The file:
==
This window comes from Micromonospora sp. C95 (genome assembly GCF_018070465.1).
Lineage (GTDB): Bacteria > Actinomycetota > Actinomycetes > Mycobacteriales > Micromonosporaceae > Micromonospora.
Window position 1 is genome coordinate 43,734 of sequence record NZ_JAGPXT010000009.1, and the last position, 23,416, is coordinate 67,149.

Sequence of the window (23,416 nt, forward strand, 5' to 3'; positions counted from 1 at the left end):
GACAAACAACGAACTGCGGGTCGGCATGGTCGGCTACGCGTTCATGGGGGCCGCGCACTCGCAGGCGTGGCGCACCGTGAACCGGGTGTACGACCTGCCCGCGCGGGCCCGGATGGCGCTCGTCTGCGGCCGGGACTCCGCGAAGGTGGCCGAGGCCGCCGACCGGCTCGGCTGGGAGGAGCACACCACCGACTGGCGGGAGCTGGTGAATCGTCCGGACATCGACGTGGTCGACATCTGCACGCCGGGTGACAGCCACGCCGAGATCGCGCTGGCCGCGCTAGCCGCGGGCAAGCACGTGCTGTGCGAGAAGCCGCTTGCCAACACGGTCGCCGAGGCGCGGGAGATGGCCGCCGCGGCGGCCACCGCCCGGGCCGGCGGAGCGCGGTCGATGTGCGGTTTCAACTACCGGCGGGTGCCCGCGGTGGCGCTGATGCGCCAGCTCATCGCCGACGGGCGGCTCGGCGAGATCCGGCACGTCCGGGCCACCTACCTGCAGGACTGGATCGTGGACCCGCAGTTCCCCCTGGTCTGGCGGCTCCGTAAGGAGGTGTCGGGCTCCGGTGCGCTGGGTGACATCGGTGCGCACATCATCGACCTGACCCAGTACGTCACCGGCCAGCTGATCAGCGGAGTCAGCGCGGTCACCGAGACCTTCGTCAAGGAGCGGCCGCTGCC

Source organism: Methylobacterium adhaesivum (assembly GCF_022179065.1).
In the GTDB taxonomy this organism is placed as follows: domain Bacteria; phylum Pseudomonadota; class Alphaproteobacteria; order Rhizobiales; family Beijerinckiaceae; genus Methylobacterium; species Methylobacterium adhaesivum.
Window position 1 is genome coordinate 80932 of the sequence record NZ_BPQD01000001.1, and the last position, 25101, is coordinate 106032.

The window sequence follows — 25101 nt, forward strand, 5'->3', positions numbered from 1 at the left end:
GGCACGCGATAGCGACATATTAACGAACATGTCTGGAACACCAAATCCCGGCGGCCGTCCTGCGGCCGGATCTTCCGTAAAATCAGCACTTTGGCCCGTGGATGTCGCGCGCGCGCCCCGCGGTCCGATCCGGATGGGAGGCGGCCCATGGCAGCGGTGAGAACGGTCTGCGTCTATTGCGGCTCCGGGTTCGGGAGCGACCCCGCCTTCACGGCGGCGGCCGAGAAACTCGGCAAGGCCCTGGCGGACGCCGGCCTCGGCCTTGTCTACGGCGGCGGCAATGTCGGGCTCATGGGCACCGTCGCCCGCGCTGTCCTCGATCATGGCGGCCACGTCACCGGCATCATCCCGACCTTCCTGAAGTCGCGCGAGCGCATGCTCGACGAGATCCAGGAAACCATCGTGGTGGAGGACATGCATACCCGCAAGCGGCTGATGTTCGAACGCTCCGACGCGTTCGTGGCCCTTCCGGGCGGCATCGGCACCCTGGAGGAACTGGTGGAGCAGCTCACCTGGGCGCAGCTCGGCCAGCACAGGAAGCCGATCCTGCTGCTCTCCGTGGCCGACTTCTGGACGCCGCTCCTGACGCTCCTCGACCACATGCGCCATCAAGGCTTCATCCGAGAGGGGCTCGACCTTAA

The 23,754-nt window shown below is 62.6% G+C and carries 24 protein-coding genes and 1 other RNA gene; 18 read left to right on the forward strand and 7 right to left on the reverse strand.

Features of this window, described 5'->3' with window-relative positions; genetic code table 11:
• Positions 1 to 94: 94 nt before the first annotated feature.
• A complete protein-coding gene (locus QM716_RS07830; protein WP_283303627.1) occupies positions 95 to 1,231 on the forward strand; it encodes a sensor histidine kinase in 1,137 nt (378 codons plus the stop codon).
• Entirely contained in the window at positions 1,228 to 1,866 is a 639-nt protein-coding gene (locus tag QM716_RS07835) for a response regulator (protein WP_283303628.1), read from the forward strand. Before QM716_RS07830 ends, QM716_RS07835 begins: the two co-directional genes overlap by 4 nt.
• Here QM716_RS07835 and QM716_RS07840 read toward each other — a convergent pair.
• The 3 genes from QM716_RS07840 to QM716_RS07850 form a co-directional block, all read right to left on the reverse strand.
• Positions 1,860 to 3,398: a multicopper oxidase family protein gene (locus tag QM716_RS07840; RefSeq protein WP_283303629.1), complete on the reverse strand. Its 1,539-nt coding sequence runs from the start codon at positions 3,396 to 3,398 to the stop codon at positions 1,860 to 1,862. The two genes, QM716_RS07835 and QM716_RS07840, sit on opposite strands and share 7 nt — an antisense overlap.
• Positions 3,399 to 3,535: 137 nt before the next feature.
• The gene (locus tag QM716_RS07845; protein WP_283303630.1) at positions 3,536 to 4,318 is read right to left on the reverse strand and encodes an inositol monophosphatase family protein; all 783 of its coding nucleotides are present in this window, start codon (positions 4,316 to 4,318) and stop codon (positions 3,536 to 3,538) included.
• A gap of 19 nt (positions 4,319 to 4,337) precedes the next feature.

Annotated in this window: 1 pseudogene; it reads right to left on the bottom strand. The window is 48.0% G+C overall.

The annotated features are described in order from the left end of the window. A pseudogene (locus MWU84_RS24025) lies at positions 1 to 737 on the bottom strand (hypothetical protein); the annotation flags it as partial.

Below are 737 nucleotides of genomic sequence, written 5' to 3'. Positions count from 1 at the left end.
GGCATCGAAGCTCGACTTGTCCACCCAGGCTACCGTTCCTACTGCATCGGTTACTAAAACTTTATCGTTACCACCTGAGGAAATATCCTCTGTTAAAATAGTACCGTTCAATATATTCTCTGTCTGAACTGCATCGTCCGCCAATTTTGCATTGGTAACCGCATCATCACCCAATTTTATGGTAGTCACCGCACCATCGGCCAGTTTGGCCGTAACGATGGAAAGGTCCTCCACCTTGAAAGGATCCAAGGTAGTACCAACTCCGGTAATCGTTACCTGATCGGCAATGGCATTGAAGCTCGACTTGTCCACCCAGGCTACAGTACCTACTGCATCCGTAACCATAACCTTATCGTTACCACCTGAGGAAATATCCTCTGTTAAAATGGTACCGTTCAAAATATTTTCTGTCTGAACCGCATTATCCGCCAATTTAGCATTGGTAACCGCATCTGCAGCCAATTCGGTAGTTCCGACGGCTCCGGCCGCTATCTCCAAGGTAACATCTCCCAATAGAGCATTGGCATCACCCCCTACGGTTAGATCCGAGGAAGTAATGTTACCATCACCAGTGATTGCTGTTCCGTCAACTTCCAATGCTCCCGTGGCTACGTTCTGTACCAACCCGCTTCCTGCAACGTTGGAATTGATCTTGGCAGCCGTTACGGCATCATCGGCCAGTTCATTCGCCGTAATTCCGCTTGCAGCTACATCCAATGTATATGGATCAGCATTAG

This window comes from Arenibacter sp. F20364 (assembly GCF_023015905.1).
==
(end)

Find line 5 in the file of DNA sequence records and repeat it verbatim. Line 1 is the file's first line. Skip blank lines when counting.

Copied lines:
GACAAACAACGAACTGCGGGTCGGCATGGTCGGCTACGCGTTCATGGGGGCCGCGCACTCGCAGGCGTGGCGCACCGTGAACCGGGTGTACGACCTGCCCGCGCGGGCCCGGATGGCGCTCGTCTGCGGCCGGGACTCCGCGAAGGTGGCCGAGGCCGCCGACCGGCTCGGCTGGGAGGAGCACACCACCGACTGGCGGGAGCTGGTGAATCGTCCGGACATCGACGTGGTCGACATCTGCACGCCGGGTGACAGCCACGCCGAGATCGCGCTGGCCGCGCTAGCCGCGGGCAAGCACGTGCTGTGCGAGAAGCCGCTTGCCAACACGGTCGCCGAGGCGCGGGAGATGGCCGCCGCGGCGGCCACCGCCCGGGCCGGCGGAGCGCGGTCGATGTGCGGTTTCAACTACCGGCGGGTGCCCGCGGTGGCGCTGATGCGCCAGCTCATCGCCGACGGGCGGCTCGGCGAGATCCGGCACGTCCGGGCCACCTACCTGCAGGACTGGATCGTGGACCCGCAGTTCCCCCTGGTCTGGCGGCTCCGTAAGGAGGTGTCGGGCTCCGGTGCGCTGGGTGACATCGGTGCGCACATCATCGACCTGACCCAGTACGTCACCGGCCAGCTGATCAGCGGAGTCAGCGCGGTCACCGAGACCTTCGTCAAGGAGCGGCCGCTGCC